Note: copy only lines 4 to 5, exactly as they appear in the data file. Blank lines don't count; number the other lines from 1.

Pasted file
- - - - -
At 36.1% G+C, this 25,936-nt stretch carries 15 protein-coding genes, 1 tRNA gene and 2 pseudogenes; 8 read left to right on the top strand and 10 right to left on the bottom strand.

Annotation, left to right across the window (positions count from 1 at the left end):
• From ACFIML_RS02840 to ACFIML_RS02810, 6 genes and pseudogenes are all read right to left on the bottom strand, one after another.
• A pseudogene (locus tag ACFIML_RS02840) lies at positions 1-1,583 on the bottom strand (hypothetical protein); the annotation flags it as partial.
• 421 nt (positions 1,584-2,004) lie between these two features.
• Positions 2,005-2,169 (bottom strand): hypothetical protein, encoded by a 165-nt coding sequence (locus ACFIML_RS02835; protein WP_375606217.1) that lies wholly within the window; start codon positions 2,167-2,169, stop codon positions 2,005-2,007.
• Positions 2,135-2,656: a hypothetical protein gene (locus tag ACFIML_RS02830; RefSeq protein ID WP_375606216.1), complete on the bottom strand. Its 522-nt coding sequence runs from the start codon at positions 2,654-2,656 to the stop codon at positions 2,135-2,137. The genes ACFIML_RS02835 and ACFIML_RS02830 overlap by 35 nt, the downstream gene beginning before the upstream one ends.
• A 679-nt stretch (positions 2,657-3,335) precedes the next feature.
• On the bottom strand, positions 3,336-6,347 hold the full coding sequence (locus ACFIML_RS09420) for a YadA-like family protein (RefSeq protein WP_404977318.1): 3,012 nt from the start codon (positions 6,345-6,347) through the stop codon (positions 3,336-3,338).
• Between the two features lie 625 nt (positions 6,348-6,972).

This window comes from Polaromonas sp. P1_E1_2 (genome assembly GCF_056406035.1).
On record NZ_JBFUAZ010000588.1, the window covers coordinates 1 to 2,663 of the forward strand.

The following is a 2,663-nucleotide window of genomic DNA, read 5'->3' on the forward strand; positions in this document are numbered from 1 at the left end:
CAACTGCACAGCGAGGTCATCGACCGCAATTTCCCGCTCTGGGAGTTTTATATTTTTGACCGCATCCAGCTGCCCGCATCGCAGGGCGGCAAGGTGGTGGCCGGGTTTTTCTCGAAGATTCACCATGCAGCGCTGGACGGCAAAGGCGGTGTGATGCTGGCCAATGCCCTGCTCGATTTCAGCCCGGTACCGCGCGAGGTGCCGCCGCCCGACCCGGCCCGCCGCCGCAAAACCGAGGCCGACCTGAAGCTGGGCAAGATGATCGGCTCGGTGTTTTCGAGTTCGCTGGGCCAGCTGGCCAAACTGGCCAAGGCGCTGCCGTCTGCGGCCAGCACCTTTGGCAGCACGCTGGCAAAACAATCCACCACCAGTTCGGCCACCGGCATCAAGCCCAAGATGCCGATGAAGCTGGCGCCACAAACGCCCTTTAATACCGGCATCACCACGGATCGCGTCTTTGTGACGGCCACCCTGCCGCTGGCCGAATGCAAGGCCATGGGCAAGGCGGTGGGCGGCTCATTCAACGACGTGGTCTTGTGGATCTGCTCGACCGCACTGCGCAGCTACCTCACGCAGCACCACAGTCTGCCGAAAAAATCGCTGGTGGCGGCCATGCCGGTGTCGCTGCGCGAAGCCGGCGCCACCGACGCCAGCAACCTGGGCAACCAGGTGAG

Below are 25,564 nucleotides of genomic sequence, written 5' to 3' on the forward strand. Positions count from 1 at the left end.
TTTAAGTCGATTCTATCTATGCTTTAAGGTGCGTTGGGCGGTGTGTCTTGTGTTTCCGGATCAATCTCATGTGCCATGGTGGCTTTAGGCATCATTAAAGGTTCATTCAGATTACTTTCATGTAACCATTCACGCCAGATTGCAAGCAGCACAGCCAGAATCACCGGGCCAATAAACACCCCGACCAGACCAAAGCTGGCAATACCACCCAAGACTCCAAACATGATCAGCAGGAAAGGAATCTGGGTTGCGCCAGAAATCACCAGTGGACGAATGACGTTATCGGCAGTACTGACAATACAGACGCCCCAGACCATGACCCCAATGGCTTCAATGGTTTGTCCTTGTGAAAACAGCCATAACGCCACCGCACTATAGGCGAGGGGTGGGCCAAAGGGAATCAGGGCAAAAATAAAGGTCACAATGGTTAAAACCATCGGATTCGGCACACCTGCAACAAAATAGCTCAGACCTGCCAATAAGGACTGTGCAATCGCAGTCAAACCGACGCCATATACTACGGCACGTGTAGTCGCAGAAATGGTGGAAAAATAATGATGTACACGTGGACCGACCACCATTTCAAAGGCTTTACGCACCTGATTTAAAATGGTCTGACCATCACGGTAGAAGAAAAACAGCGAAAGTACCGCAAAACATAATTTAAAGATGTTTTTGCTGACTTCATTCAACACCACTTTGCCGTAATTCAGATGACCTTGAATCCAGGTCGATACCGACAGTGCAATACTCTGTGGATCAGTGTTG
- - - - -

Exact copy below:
• A pseudogene (locus tag ACFIML_RS02840) lies at positions 1-1,583 on the bottom strand (hypothetical protein); the annotation flags it as partial.
• 421 nt (positions 1,584-2,004) lie between these two features.